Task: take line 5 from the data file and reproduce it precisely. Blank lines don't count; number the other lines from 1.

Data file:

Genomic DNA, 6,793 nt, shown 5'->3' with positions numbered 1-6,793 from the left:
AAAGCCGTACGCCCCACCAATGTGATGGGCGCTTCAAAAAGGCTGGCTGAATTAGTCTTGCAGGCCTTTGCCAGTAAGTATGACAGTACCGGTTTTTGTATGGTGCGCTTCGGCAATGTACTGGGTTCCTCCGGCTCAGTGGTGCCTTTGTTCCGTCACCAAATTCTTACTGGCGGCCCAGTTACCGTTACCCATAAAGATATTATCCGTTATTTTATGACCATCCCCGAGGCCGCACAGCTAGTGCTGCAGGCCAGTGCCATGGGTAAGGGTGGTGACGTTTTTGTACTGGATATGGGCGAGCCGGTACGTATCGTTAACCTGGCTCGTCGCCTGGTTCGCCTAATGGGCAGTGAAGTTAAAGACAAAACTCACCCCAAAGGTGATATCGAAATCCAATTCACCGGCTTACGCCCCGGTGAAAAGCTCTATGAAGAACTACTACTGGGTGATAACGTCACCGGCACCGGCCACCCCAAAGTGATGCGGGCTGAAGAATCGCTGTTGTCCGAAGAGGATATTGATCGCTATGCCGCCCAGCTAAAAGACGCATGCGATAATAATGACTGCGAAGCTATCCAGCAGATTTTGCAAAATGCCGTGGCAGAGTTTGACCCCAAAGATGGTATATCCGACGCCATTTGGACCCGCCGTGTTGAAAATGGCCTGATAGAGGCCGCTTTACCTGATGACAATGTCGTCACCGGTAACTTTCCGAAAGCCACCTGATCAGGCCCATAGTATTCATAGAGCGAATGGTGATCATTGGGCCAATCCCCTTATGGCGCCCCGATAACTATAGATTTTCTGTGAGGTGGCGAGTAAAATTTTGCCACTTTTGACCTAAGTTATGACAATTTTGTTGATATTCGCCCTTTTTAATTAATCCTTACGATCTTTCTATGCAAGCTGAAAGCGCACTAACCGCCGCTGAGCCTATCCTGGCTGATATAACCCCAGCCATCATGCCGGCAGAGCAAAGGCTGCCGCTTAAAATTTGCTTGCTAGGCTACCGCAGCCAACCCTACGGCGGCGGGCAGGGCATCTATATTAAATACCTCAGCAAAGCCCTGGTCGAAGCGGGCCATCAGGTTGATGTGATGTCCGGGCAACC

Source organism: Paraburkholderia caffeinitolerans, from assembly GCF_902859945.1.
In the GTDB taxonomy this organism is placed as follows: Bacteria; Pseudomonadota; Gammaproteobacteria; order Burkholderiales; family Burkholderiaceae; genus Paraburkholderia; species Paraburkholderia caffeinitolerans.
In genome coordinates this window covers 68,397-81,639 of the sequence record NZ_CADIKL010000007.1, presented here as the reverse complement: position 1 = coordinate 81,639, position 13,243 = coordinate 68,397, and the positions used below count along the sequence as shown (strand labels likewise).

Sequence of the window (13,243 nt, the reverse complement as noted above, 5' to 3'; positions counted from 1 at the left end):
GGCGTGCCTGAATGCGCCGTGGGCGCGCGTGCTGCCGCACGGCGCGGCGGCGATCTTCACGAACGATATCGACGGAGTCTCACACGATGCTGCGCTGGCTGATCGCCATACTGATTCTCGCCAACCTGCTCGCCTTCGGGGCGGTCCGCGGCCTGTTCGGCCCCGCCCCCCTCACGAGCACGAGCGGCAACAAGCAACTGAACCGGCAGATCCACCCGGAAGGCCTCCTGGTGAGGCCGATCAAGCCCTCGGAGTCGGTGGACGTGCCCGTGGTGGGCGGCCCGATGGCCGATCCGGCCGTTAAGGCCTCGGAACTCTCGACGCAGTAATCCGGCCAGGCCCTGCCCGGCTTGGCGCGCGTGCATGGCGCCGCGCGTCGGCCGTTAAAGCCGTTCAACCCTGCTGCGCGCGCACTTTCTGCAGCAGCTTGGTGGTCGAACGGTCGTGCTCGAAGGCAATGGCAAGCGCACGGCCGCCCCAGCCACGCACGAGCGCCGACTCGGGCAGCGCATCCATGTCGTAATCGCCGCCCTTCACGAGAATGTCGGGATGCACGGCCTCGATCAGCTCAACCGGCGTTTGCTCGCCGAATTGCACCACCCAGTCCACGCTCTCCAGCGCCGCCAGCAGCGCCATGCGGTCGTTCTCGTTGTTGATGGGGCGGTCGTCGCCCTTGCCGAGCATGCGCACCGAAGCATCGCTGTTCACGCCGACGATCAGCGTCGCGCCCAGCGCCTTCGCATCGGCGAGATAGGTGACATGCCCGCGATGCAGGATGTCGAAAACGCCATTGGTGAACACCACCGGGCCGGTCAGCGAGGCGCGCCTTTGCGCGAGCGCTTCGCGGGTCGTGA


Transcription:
In genome coordinates this window covers 68,397-81,639 of the sequence record NZ_CADIKL010000007.1, presented here as the reverse complement: position 1 = coordinate 81,639, position 13,243 = coordinate 68,397, and the positions used below count along the sequence as shown (strand labels likewise).